The pth percentile is a value so that roughly p% of the data is smaller and (100-p)% of the data is larger. Percentiles can be computed for ordinal, interval, or ratio data.
There are three steps for computing a percentile.
- Sort the data from low to high;
- Count the number of values (n);
- Select the p*(n+1) observation.
You can't always be so lucky to have p*(n+1) be a nice whole number.
Here are some contingencies.
- If p*(n+1) is not a whole number, then go halfway between the two adjacent numbers.
- If p*(n+1) < 1, select the smallest observation.
- If p*(n+1) > n, select the largest observation.
The following data represents response times. We want to compute the 50th percentile.
73, 58, 67, 93, 33, 18, 147
Sorted data: 18, 33, 58, 67, 73, 93, 147
There are n=7 observations.
Select 0.50*(7+1)=4th observation.
Therefore, the 50th percentile equals 67. Notice that there are three observations larger than 67 and three observations smaller than 67.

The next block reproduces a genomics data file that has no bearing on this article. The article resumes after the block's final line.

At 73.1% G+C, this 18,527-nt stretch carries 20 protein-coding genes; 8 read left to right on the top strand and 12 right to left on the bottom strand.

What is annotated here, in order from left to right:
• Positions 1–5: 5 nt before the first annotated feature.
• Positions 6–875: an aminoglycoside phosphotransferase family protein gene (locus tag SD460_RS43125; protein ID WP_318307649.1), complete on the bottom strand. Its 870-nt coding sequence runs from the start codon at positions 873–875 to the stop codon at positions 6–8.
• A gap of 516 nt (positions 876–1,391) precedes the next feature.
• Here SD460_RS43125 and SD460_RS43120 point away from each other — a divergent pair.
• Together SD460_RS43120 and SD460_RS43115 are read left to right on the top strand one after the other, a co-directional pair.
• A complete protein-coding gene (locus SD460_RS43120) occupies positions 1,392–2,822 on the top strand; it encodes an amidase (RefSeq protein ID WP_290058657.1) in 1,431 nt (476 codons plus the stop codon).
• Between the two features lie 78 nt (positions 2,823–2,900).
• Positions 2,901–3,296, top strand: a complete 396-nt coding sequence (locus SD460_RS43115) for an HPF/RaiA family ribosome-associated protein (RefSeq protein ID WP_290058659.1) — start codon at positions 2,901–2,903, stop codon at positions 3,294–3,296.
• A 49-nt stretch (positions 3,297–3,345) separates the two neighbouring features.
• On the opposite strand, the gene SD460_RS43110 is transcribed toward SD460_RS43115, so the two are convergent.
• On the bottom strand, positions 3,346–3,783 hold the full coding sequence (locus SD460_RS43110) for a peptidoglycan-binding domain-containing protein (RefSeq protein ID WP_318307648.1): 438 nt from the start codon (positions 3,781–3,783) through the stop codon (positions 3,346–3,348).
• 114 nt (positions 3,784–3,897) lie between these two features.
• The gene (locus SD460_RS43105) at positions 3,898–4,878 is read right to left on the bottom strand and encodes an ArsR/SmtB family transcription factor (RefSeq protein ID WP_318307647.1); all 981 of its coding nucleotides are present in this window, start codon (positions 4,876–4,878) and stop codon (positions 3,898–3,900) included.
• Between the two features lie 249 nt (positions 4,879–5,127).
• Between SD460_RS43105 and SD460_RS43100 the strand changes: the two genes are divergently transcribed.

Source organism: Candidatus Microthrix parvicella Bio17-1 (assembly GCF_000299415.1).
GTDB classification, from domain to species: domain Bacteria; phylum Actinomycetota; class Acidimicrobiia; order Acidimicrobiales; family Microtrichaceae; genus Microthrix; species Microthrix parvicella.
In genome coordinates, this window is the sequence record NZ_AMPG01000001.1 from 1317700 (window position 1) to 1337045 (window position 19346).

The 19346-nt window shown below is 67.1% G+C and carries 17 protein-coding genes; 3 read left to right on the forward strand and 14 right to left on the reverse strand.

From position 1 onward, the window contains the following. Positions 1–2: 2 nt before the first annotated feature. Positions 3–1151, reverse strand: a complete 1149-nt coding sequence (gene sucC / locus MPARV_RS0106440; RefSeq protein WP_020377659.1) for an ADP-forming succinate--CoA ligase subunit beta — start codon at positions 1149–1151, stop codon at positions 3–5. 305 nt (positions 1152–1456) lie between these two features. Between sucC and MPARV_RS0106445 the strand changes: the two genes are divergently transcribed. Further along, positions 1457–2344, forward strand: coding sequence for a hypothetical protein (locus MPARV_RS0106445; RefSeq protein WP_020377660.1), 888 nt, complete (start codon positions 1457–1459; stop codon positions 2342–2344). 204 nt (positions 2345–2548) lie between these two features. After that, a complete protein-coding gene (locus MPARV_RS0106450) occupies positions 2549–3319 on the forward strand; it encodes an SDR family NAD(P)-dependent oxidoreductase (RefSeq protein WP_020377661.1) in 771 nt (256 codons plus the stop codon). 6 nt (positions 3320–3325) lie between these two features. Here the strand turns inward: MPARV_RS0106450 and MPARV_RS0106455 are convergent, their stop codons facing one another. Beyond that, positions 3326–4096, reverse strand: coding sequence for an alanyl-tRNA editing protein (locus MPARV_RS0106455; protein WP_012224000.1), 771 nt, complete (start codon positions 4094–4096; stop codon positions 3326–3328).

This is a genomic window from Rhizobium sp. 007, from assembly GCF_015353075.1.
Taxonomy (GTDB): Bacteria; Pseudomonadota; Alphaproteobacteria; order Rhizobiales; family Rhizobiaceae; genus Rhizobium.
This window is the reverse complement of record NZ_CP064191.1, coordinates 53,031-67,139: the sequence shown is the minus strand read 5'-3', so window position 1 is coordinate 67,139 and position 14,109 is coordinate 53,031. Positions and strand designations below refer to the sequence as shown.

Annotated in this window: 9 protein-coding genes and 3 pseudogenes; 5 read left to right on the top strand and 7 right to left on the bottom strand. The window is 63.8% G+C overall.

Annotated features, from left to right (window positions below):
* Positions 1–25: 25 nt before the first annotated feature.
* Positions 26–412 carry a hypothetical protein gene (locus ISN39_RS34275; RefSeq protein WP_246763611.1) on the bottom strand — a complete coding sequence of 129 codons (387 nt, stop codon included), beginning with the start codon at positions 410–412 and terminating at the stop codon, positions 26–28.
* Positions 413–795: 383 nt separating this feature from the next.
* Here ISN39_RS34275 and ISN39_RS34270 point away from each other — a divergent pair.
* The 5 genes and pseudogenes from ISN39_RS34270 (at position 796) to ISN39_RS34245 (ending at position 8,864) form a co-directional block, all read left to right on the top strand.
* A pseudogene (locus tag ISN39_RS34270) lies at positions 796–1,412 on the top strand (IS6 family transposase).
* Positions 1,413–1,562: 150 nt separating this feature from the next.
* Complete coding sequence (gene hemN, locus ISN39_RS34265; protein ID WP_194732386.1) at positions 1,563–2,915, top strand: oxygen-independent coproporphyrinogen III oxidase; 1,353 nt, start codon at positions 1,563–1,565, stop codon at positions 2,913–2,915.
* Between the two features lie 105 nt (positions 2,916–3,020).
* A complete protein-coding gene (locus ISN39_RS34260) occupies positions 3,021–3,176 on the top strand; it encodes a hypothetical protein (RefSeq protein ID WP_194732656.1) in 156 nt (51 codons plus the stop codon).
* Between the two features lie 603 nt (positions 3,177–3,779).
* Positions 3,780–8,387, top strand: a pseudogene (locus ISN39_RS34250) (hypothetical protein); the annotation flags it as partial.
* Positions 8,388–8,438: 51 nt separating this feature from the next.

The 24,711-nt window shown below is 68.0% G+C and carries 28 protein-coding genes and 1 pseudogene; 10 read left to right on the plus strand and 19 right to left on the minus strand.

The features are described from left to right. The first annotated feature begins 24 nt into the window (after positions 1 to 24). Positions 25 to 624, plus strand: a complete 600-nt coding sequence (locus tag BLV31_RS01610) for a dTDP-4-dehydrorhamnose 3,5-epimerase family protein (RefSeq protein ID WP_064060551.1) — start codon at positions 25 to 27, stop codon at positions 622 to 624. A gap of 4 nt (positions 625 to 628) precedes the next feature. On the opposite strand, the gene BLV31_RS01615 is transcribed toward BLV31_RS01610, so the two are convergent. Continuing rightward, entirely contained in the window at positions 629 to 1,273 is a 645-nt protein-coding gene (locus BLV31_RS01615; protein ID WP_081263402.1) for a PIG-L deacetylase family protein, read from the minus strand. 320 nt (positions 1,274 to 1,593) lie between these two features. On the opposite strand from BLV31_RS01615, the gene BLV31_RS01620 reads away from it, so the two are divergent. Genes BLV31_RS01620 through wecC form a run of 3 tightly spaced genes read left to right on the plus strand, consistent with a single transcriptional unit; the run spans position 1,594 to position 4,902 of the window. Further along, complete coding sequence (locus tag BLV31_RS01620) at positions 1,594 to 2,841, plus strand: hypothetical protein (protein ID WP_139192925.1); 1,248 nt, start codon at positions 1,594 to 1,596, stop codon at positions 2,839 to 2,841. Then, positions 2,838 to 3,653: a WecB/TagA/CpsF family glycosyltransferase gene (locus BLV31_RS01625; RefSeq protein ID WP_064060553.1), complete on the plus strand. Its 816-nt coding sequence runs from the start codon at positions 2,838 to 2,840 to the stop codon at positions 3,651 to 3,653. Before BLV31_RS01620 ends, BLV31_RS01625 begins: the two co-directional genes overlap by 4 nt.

Suppose we want to compute the 20th percentile. Notice that p*(n+1) =0.20*(7+1)=1.6. This is not a whole number so we select halfway between 1st and 2nd observation or 25.5. (Some people see the 1.6 and
think they have to go six tenths of the way to the second value. You can do this if you like, but I think life is too short to worry about such details.)
Suppose we want to compute the 10th percentile. Since 0.10*(7+1)=0.8, we should select the smallest observation which is 18.